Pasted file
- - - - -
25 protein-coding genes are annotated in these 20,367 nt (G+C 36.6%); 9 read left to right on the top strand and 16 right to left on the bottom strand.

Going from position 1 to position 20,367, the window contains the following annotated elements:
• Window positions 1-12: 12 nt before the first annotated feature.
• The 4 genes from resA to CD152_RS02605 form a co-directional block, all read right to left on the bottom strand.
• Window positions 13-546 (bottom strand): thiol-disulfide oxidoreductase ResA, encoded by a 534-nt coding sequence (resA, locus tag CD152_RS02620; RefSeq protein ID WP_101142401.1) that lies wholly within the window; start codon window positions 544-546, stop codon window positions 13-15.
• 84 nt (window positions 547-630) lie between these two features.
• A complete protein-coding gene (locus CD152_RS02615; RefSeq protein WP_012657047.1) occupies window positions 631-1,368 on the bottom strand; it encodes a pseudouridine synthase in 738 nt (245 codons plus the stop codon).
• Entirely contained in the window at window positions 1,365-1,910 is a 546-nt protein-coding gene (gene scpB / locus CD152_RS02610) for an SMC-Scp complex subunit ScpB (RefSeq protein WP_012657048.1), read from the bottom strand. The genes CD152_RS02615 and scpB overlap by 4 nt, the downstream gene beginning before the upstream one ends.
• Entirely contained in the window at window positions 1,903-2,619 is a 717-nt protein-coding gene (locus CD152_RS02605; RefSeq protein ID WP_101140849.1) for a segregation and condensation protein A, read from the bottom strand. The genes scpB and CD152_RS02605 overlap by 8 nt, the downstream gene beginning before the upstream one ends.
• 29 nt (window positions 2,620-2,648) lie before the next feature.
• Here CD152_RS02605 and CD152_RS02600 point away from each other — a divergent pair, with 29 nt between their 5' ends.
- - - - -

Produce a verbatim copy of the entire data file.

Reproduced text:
25 protein-coding genes are annotated in these 20,367 nt (G+C 36.6%); 9 read left to right on the top strand and 16 right to left on the bottom strand.

Going from position 1 to position 20,367, the window contains the following annotated elements:
• Window positions 1-12: 12 nt before the first annotated feature.
• The 4 genes from resA to CD152_RS02605 form a co-directional block, all read right to left on the bottom strand.
• Window positions 13-546 (bottom strand): thiol-disulfide oxidoreductase ResA, encoded by a 534-nt coding sequence (resA, locus tag CD152_RS02620; RefSeq protein ID WP_101142401.1) that lies wholly within the window; start codon window positions 544-546, stop codon window positions 13-15.
• 84 nt (window positions 547-630) lie between these two features.
• A complete protein-coding gene (locus CD152_RS02615; RefSeq protein WP_012657047.1) occupies window positions 631-1,368 on the bottom strand; it encodes a pseudouridine synthase in 738 nt (245 codons plus the stop codon).
• Entirely contained in the window at window positions 1,365-1,910 is a 546-nt protein-coding gene (gene scpB / locus CD152_RS02610) for an SMC-Scp complex subunit ScpB (RefSeq protein WP_012657048.1), read from the bottom strand. The genes CD152_RS02615 and scpB overlap by 4 nt, the downstream gene beginning before the upstream one ends.
• Entirely contained in the window at window positions 1,903-2,619 is a 717-nt protein-coding gene (locus CD152_RS02605; RefSeq protein ID WP_101140849.1) for a segregation and condensation protein A, read from the bottom strand. The genes scpB and CD152_RS02605 overlap by 8 nt, the downstream gene beginning before the upstream one ends.
• 29 nt (window positions 2,620-2,648) lie before the next feature.
• Here CD152_RS02605 and CD152_RS02600 point away from each other — a divergent pair, with 29 nt between their 5' ends.